Liverpool

New Ferry explosion: Communities secretary rules out funding

Wirral blast
Image caption Several buildings collapsed after the 2017 blast

The government will not contribute to the rebuilding of an area hit by a gas explosion as no request for recovery funding was submitted, the communities secretary has said.

Thirty-three people were hurt in the blast in New Ferry, Wirral in 2017.

James Brokenshire said Wirral Council did not "submit a business case" for funds and had enough reserves to cope.

Council leader Phil Davies said the response was "outrageous" and local MP Alison McGovern said she was "furious".

The explosion, which was centred around Bebington Road, damaged several buildings in the local area.

The government previously said the incident did not meet the threshold for funding, as emergency recovery costs should be covered by local resources.

Weasel words

In a letter to Ms McGovern, the Labour member for Wirral South, Mr Brokenshire said the council had been advised to "submit a business case" if costs were "going to have significant impact on council resources", but "no such request" had been submitted.

The council said it submitted a request for funds from a different government scheme a year ago and was still awaiting a response.

More stories from the North West of England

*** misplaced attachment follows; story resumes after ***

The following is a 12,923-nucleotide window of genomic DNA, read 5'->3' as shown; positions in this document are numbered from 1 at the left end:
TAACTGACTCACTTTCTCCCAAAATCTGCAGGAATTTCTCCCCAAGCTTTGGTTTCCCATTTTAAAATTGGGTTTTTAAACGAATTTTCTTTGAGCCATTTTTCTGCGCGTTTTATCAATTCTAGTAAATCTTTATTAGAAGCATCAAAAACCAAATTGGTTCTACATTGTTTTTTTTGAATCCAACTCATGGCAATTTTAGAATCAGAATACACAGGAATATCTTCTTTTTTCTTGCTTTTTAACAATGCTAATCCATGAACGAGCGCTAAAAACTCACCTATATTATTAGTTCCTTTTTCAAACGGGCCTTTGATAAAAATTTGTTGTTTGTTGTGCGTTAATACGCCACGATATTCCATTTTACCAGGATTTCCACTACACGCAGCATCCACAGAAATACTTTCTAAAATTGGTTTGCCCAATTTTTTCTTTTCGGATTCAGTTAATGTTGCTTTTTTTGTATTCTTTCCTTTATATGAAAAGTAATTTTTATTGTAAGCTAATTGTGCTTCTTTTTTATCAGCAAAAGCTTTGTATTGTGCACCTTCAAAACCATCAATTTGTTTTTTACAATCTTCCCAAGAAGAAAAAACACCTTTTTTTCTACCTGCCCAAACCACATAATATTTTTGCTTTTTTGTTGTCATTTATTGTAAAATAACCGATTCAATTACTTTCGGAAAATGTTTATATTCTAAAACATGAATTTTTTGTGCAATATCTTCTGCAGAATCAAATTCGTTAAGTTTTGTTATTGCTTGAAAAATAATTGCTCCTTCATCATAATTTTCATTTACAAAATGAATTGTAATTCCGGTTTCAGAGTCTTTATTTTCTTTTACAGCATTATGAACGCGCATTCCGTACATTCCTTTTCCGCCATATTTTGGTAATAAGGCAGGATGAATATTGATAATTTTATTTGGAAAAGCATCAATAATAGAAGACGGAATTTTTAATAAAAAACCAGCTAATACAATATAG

Mr Davies said the communities secretary had used "mealy-mouthed and weasel words, wrongly implying we have not requested funding through proper channels".

He said he was told "by the [Northern Powerhouse] Minister Jake Berry in July 2017" that the council "did not qualify" for the funding Mr Brokenshire was referring to, "so why would we have made a formal application under those circumstances?"

He said it was "outrageous", adding that it was "time for central government to step up to the plate the same way as rightly they've done in Grenfell, Salisbury and Leicester".

Image copyright PA
Image caption Ms McGovern said there was a "strong feeling of anger and unfairness" in the area

Ms McGovern said she was "devastated and furious [that] we have to be punished as Wirral council tax payers".

She said the community would "find a way to get our town rebuilt", but added that there was a "strong feeling of anger and unfairness".

Pascal Blasio, 56, of Gillingham, Kent has denied causing the blast, while utilities company Contract Natural Gas Ltd pleaded not guilty to a health and safety charge in relation to it.

Both are due to stand trial in January.

More on this story

Related Internet links

The BBC is not responsible for the content of external Internet sites